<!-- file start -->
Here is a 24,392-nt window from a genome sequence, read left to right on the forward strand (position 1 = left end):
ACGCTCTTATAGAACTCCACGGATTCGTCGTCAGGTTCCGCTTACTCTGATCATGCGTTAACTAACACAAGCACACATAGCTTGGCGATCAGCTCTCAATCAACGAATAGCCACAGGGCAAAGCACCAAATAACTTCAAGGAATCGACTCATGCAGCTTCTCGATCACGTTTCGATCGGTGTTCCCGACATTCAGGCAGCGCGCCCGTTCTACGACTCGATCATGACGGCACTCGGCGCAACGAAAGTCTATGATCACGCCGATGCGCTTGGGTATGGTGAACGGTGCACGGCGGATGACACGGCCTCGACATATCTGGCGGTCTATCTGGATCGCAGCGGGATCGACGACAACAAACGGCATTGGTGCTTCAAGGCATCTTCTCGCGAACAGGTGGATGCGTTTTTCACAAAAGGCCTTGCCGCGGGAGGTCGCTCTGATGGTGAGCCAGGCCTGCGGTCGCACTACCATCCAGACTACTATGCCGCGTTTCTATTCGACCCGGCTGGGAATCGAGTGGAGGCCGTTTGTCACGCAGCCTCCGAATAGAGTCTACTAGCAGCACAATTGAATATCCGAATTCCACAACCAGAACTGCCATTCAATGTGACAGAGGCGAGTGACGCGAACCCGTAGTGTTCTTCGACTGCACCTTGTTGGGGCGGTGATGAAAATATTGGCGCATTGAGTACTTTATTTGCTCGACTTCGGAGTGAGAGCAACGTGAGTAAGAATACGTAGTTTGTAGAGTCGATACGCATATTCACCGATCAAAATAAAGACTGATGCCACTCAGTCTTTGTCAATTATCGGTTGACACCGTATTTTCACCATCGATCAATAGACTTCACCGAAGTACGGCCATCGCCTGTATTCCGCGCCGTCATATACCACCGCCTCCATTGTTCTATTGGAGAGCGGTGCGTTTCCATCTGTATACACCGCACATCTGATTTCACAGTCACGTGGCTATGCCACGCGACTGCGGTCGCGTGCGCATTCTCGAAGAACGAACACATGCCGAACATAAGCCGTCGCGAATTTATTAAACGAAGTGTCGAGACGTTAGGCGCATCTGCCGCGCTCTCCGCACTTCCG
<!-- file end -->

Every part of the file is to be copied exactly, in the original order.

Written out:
Here is a 24,392-nt window from a genome sequence, read left to right on the forward strand (position 1 = left end):
ACGCTCTTATAGAACTCCACGGATTCGTCGTCAGGTTCCGCTTACTCTGATCATGCGTTAACTAACACAAGCACACATAGCTTGGCGATCAGCTCTCAATCAACGAATAGCCACAGGGCAAAGCACCAAATAACTTCAAGGAATCGACTCATGCAGCTTCTCGATCACGTTTCGATCGGTGTTCCCGACATTCAGGCAGCGCGCCCGTTCTACGACTCGATCATGACGGCACTCGGCGCAACGAAAGTCTATGATCACGCCGATGCGCTTGGGTATGGTGAACGGTGCACGGCGGATGACACGGCCTCGACATATCTGGCGGTCTATCTGGATCGCAGCGGGATCGACGACAACAAACGGCATTGGTGCTTCAAGGCATCTTCTCGCGAACAGGTGGATGCGTTTTTCACAAAAGGCCTTGCCGCGGGAGGTCGCTCTGATGGTGAGCCAGGCCTGCGGTCGCACTACCATCCAGACTACTATGCCGCGTTTCTATTCGACCCGGCTGGGAATCGAGTGGAGGCCGTTTGTCACGCAGCCTCCGAATAGAGTCTACTAGCAGCACAATTGAATATCCGAATTCCACAACCAGAACTGCCATTCAATGTGACAGAGGCGAGTGACGCGAACCCGTAGTGTTCTTCGACTGCACCTTGTTGGGGCGGTGATGAAAATATTGGCGCATTGAGTACTTTATTTGCTCGACTTCGGAGTGAGAGCAACGTGAGTAAGAATACGTAGTTTGTAGAGTCGATACGCATATTCACCGATCAAAATAAAGACTGATGCCACTCAGTCTTTGTCAATTATCGGTTGACACCGTATTTTCACCATCGATCAATAGACTTCACCGAAGTACGGCCATCGCCTGTATTCCGCGCCGTCATATACCACCGCCTCCATTGTTCTATTGGAGAGCGGTGCGTTTCCATCTGTATACACCGCACATCTGATTTCACAGTCACGTGGCTATGCCACGCGACTGCGGTCGCGTGCGCATTCTCGAAGAACGAACACATGCCGAACATAAGCCGTCGCGAATTTATTAAACGAAGTGTCGAGACGTTAGGCGCATCTGCCGCGCTCTCCGCACTTCCG